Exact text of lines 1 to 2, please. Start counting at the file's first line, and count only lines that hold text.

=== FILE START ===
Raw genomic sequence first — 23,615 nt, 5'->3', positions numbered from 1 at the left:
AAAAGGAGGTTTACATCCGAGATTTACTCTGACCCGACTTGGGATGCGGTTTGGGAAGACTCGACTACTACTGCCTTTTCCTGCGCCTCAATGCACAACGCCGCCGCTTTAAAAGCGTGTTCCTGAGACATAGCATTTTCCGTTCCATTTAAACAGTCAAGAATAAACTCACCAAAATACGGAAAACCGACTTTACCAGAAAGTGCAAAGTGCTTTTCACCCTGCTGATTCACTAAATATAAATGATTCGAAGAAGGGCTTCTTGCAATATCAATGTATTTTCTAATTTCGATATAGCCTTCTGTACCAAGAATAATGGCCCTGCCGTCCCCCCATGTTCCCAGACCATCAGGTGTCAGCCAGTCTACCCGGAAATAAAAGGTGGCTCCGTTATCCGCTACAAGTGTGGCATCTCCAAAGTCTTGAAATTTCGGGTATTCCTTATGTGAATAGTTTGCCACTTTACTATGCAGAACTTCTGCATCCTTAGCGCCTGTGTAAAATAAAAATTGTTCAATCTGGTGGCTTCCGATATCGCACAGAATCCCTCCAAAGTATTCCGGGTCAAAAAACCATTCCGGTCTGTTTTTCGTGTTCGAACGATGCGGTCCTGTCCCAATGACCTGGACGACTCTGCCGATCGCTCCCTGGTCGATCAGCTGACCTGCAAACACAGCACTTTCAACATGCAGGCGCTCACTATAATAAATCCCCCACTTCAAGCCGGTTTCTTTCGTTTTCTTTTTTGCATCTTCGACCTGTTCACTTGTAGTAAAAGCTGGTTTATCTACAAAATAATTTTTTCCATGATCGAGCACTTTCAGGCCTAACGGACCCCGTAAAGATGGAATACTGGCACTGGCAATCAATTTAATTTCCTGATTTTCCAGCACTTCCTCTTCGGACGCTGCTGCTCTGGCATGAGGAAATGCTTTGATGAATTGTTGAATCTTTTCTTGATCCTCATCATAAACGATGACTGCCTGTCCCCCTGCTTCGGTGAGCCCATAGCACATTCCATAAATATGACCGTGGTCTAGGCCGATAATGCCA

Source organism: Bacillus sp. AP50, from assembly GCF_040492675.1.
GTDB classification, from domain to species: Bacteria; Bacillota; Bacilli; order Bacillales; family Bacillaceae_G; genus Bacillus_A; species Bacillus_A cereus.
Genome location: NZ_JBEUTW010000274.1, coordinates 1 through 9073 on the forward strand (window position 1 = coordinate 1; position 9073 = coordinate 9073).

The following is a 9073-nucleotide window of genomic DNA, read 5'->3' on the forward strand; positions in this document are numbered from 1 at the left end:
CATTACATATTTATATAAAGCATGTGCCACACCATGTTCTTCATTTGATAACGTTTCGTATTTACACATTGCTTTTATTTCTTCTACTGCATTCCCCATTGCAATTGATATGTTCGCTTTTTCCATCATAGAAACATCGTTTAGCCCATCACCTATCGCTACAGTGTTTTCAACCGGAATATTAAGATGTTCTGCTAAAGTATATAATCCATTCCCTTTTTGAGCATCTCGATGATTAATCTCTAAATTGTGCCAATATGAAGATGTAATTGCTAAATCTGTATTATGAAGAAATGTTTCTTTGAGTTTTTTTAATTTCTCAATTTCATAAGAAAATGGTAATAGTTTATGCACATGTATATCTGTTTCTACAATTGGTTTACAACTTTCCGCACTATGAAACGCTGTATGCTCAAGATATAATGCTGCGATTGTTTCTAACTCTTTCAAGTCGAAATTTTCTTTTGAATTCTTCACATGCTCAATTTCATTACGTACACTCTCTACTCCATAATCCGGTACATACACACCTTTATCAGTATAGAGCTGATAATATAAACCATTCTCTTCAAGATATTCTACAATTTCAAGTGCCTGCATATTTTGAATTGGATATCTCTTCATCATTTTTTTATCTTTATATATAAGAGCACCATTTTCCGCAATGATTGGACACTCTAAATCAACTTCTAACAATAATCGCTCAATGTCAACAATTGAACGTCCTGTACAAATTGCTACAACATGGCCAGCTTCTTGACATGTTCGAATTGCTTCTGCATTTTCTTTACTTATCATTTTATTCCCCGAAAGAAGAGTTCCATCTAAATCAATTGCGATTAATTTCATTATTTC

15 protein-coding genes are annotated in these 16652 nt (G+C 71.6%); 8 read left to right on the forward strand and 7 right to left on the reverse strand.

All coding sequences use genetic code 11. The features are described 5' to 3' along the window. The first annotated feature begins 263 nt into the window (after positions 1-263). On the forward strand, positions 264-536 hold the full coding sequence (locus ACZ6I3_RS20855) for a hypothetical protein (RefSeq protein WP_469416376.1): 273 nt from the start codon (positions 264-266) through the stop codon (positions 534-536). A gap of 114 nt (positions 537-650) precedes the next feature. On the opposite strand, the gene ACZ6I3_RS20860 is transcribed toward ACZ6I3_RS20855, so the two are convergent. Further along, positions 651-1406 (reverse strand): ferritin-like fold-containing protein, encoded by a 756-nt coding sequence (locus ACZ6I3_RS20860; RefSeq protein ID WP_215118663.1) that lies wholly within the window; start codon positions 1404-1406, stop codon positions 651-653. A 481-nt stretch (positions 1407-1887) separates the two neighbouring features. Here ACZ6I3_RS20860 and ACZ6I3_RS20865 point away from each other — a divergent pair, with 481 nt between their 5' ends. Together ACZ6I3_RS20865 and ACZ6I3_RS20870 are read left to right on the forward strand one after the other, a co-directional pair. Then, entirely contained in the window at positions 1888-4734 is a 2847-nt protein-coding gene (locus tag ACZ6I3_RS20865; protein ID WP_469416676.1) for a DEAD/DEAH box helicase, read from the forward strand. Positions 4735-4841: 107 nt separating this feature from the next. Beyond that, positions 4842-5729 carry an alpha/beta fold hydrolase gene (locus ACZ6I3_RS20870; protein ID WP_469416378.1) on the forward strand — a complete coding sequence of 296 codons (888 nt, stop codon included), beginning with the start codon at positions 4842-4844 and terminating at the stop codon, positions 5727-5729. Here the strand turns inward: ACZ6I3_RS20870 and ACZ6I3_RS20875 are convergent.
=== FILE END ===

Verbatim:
Raw genomic sequence first — 23,615 nt, 5'->3', positions numbered from 1 at the left:
AAAAGGAGGTTTACATCCGAGATTTACTCTGACCCGACTTGGGATGCGGTTTGGGAAGACTCGACTACTACTGCCTTTTCCTGCGCCTCAATGCACAACGCCGCCGCTTTAAAAGCGTGTTCCTGAGACATAGCATTTTCCGTTCCATTTAAACAGTCAAGAATAAACTCACCAAAATACGGAAAACCGACTTTACCAGAAAGTGCAAAGTGCTTTTCACCCTGCTGATTCACTAAATATAAATGATTCGAAGAAGGGCTTCTTGCAATATCAATGTATTTTCTAATTTCGATATAGCCTTCTGTACCAAGAATAATGGCCCTGCCGTCCCCCCATGTTCCCAGACCATCAGGTGTCAGCCAGTCTACCCGGAAATAAAAGGTGGCTCCGTTATCCGCTACAAGTGTGGCATCTCCAAAGTCTTGAAATTTCGGGTATTCCTTATGTGAATAGTTTGCCACTTTACTATGCAGAACTTCTGCATCCTTAGCGCCTGTGTAAAATAAAAATTGTTCAATCTGGTGGCTTCCGATATCGCACAGAATCCCTCCAAAGTATTCCGGGTCAAAAAACCATTCCGGTCTGTTTTTCGTGTTCGAACGATGCGGTCCTGTCCCAATGACCTGGACGACTCTGCCGATCGCTCCCTGGTCGATCAGCTGACCTGCAAACACAGCACTTTCAACATGCAGGCGCTCACTATAATAAATCCCCCACTTCAAGCCGGTTTCTTTCGTTTTCTTTTTTGCATCTTCGACCTGTTCACTTGTAGTAAAAGCTGGTTTATCTACAAAATAATTTTTTCCATGATCGAGCACTTTCAGGCCTAACGGACCCCGTAAAGATGGAATACTGGCACTGGCAATCAATTTAATTTCCTGATTTTCCAGCACTTCCTCTTCGGACGCTGCTGCTCTGGCATGAGGAAATGCTTTGATGAATTGTTGAATCTTTTCTTGATCCTCATCATAAACGATGACTGCCTGTCCCCCTGCTTCGGTGAGCCCATAGCACATTCCATAAATATGACCGTGGTCTAGGCCGATAATGCCA